Books read in 2018:
20. All the Light We Cannot See. Anthony Doerr.
19. Making Design Theory. Johan Redström.
18. Automating Inequality: How High-Tech Tools Profile, Police, and Punish the Poor. Virginia Eubanks.
17. Lab Coats in Hollywood: Science, Scientists, and Cinema. David A. Kirby.
16. Why We Sleep: Unlocking the Power of Sleep and Dreams. Matthew Walker.
15. Toilet: Public Restrooms and the Politics of Sharing. Harvey Molotch and Laura Noren.
14. Quiet: The Power of Introverts in a World That Can’t Stop Talking. Susan Cain. Perhaps like Cain’s portrayal of introverts, I found the book slow to warm up to, but ultimately appreciated the depth in which she treats the complexity of the introvert/extrovert dichotomy and cultural expectations (despite the introvert checklist that I felt oversimplified and thus undermined much of the book – I’m choosing to ignore it). In particular, I appreciated background of the States’ idolization of socializing combined with how partners, parents, teachers, and employers can better support more varied temperaments and personalities, especially across an overlay of cultural differences and preferences.
13. Human-Machine Reconfigurations: Plans and Situated Actions. Lucy Suchman.
12. Vagabonding: An Uncommon Guide to the Art of Long-Term World Travel. Rolf Potts. More inspirational than how to. Found the characterizations of tourists versus travel a bit pretentious, though appreciated the advocacy of more time in fewer places. A significant amount of the book is dedicated to quotes from other travels, which I’ll give Potts a pass for because he included one of my all time favorites: “I tell you, we are here on Earth to fart around, and don’t let anybody tell you different.”― Kurt Vonnegut, A Man Without a Country
11. Born to Run: A Hidden Tribe, Superathletes, and the Greatest Race the World Has Never Seen. Christopher McDougall.
09. Masters of Craft: Old Jobs in the New Urban Economy. Richard E. Ocejo.
08. The 80/20 Principle: The Secret to Achieving More with Less. Richard Koch. An amusing self-help book on time-management. While I wouldn’t necessarily recommend, I very much appreciated the author’s humor and if anything, it was useful in prompting a bit of self-reflection.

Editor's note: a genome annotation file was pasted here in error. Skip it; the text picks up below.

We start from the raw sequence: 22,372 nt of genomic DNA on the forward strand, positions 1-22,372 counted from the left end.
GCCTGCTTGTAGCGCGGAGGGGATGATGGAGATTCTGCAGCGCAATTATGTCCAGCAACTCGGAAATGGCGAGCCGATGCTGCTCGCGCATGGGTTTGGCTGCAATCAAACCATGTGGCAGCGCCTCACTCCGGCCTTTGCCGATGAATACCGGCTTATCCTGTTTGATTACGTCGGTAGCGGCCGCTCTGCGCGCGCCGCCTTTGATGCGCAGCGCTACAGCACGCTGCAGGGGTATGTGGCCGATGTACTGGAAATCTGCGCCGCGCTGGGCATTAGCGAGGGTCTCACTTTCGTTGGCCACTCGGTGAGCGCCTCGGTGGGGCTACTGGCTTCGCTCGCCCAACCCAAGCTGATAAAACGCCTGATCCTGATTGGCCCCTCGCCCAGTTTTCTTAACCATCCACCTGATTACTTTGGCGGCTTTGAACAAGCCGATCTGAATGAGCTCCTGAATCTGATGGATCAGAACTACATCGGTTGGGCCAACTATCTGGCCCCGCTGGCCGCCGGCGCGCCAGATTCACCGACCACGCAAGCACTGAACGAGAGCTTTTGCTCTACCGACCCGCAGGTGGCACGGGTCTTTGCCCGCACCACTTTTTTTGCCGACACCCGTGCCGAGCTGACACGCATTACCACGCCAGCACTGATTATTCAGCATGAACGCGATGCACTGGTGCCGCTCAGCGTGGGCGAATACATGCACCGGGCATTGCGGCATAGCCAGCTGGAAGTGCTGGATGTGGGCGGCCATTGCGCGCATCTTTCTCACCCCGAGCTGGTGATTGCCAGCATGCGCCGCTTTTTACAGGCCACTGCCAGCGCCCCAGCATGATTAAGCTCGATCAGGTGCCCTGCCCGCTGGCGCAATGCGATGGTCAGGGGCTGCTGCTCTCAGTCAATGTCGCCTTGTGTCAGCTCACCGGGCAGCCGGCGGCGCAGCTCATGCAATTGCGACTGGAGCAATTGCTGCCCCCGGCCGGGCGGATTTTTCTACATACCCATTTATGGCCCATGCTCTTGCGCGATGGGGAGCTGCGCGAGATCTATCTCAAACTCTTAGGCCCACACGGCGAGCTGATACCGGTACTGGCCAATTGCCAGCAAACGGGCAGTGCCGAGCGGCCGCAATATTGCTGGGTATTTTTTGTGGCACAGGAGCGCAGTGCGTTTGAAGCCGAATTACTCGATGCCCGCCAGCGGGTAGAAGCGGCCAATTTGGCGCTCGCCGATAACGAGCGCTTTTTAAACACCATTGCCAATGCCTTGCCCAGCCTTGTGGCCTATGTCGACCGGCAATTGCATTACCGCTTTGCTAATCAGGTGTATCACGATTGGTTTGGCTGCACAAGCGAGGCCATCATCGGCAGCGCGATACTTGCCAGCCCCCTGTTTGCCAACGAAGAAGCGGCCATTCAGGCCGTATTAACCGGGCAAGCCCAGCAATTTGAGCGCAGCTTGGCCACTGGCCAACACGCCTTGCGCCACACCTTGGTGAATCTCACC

07. Tuesdays with Morrie. Mitch Albom. A touching chronicle of the last weeks together between a dying teacher and a reacquainted student in search of meaning, wisdom, and a coach. Thoroughly enjoyed the ensuing reflections on relationships and “giving as the key to living.”
06. Machine Learners: Archaeology of a Data Practice. Adrian Mackenzie. Very difficult read! But would like to return to chapters 3) Vectorization and its Consequences and 7) Regularizing Materializing Objects.
05. Walden: Civil Disobedience. Henry David Thoreau. A compressed, meticulous account of Thoreau’s two years living in a cabin by Walden Pond in the mid 1800s, the book interweaves a manual for self-reliance with personal introspection on independence and living in natural surroundings. Apparently I’m one of the few Americans who wasn’t required to read Walden in high school (though we did read Ayn Rand), and instead I picked it up recently due to an outdoors research project and an ongoing personal search for a Swedish fritidshus to live in year round outside of Stockholm. Upon finishing, although I perhaps enjoyed some (beautifully written) criticism on Thoreau more than the book itself, I nevertheless find his irony and contradictions reflectively apt and a needed satirical perspective towards the privileged position where I live, crafting my own liminal space between the wild and society. We almost bought a house a few months back that didn’t have running water, an ideal retreat from which to embrace ‘living deliberately.’ There was though a gym nearby where we could go for a hot shower.
04. Weapons of Math Destruction. Cathy O’Neil. Through a variety of examples, including housing and financial sections, the book uses the term Weapons of Math Destruction to describe biased mathmatical models influencing our everyday lives. It also provides the formula of a good model: relevant data, transparency, and clear measures of success within an embedded feedback mechanism.
03. Technology as Experience. John McCarthy and Peter Wright. Draws upon pragmatism to emphasize the felt, emotional quality of experiences with technology. A remarkably easy and accessible read, yet might be without first reading Dewey’s arduous Art as Experience, which foregrounds the relationship between a live creature in the environment in which a continual doing and undergoing transform an everyday experience into an aesthetic experience.
02. Small Great Things. Jodi Picoult. A story about an African-American nurse, white supremacist, and white lawyer following the tragic death of a baby after a routine hospital procedure. While interesting from the start, it took quite sometime into the story to move beyond an outsiders positioning of racial stereotypes and propagate deeper reflections of racial privilege and institutional bias. At times it reads quite didactic, but is ultimately powerful (as an intended audience member) and powerfully uncomfortable.
01. Making Preciousness: Interaction Design Through Studio Crafts. Vasiliki Tsaknaki. A dissertation on the intersection between studio crafts and interaction design to explore the meaning of ‘preciousness,’ resulting in the extraction of three qualities: resourceful composition, material sensuality, and mattering artifacts. I’m particularly drawn to her paper on the Japanese philosophy of Wabi-Sabi in which she proposes three design principles inspired by impermanence, incompleteness, and imperfection.